The Thought of Mao Tse-Tung

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Cambridge University Press, 1989 M07 13 - 242 pages
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The most general and probably the most lasting expression of Mao Tse-Tung's contribution to the Chinese revolution was his thought. Stuart Schram's new book examines the unfolding of Mao's ideas, and in doing so sheds new light on other aspects of Mao Tse-Tung's life and times. The author traces the stages in the formation of Mao's thought from the May Fourth period through the Peasant Movement, the long years of armed struggle against the Kuomintang and the Japanese invaders, the foundation of a new state, his efforts to devise a "Chinese road to socialism," the Sino-Soviet split, and the so-called "Great Proletarian Cultural Revolution." The author offers a fascinating and sure-footed analysis of Mao's intellectual itinerary, recognizing the positive value of the participatory and anti-bureaucratic thrust of his thought, and of his efforts to link Marxism with Chinese reality. This authoritative text is drawn from Volumes 13 and 15 of The Cambridge History of China, with the addition of a new Introduction and Conclusion written especially for the volume.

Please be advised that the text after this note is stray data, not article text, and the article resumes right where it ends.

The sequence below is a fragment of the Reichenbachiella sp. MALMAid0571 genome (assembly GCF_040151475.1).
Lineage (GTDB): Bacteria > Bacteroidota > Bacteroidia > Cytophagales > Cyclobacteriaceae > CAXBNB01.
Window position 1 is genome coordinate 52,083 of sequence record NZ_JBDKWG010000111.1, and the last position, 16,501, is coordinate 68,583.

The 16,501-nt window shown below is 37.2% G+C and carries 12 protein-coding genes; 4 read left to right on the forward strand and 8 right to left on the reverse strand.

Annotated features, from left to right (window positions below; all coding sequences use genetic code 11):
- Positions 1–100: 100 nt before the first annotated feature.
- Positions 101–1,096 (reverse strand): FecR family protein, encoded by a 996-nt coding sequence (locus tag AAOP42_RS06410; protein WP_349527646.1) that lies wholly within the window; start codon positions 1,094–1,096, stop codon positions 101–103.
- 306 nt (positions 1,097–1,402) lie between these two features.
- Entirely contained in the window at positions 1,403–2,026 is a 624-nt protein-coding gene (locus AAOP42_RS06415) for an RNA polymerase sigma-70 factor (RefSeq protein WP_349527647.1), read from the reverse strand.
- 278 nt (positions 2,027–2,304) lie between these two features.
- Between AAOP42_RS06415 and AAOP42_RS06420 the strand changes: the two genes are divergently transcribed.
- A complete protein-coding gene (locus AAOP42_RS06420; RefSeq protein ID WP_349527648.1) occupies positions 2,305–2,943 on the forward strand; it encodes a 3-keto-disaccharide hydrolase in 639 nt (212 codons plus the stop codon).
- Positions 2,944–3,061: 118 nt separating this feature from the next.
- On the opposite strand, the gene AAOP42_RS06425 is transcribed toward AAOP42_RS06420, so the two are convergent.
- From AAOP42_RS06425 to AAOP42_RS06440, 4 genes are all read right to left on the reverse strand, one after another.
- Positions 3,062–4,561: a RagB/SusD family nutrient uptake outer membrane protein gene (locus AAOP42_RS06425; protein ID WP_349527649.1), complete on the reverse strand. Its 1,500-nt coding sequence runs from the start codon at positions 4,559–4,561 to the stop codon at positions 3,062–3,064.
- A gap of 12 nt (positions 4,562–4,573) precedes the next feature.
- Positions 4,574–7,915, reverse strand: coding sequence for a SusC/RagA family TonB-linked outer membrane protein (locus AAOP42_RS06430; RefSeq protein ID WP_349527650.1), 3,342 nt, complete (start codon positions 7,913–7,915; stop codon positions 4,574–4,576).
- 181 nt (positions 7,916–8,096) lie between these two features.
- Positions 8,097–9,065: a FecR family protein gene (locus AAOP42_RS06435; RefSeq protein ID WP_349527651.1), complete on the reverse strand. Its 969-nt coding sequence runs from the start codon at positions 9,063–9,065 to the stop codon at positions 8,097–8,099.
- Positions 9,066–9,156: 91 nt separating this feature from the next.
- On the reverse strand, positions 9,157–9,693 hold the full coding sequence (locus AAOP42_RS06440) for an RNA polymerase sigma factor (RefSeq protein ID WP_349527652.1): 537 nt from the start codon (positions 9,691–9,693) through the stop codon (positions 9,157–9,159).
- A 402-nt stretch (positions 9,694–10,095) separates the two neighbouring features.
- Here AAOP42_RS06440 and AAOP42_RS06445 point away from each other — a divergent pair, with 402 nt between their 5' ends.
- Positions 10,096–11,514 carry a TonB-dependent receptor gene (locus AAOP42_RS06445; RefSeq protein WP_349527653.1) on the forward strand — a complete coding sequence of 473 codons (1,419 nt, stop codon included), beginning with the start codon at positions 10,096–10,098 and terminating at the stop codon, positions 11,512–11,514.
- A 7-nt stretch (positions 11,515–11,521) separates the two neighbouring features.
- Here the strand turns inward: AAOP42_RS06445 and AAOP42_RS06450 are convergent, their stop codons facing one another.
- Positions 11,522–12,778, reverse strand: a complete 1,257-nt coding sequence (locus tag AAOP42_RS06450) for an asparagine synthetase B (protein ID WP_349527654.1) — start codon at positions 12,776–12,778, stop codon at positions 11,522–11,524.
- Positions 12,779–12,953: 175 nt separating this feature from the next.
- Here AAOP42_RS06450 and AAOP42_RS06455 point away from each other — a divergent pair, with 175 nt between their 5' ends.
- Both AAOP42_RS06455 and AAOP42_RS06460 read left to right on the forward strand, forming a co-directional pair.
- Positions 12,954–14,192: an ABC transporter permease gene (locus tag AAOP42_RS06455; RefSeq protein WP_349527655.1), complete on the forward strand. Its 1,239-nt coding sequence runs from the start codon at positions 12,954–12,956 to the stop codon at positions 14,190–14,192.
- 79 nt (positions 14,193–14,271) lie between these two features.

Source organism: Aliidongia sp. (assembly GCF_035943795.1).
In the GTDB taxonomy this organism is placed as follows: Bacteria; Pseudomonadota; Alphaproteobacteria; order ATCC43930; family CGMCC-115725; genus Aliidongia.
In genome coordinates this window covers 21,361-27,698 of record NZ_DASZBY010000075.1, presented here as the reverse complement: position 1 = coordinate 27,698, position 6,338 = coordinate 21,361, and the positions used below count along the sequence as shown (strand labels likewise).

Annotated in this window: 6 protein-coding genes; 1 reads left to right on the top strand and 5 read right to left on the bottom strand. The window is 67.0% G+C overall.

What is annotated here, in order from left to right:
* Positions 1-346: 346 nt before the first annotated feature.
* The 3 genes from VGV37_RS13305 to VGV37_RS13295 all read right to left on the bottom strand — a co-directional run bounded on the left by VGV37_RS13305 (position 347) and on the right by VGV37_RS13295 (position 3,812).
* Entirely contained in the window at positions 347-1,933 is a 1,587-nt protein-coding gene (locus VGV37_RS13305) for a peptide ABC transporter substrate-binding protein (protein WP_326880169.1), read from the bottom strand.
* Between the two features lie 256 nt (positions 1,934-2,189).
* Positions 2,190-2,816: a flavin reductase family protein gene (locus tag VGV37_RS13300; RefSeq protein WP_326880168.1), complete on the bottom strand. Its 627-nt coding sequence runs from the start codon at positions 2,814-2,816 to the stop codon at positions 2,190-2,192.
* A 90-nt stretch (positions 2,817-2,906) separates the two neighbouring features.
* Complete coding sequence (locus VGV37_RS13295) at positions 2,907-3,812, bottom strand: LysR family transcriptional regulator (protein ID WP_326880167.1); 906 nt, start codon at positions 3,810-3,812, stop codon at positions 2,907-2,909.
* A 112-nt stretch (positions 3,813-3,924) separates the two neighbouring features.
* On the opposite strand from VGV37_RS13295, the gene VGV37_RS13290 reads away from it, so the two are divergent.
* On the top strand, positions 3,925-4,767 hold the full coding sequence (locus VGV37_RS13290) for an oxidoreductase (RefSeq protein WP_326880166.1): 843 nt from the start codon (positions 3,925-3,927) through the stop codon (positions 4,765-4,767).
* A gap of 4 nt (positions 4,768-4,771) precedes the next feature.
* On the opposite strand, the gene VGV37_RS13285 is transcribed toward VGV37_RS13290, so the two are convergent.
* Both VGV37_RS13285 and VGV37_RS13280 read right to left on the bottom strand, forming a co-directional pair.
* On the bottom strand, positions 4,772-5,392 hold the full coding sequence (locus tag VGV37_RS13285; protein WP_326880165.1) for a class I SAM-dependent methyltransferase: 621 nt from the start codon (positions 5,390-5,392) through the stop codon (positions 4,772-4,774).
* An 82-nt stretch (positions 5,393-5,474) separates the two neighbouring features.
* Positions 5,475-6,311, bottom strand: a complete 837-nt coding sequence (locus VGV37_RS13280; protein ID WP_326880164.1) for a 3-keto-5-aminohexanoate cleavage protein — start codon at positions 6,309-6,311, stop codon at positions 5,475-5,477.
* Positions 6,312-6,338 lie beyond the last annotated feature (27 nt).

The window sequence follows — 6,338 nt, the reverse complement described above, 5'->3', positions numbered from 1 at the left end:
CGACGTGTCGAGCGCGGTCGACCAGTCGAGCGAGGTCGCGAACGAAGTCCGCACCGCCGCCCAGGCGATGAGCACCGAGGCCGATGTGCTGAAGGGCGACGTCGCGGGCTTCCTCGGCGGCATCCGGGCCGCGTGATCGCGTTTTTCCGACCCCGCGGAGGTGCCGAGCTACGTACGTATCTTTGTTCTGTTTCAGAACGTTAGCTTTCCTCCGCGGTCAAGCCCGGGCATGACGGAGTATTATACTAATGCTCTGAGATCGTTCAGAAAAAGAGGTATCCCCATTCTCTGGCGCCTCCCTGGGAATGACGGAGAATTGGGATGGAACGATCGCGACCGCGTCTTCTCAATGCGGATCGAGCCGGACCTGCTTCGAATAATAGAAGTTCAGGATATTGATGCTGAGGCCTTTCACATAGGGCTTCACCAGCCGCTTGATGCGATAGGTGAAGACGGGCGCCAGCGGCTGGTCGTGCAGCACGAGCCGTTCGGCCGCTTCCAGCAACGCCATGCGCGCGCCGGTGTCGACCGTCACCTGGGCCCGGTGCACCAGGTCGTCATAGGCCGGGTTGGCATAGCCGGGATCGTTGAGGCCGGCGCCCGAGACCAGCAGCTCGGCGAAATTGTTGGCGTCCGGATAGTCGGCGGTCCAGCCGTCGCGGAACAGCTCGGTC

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Contents

Mao Tsetungs thought to 1949
13
Mao Tsetungs thought form 1949 to 1976
95
Conclusion
195
Bibliography
207
Index
219
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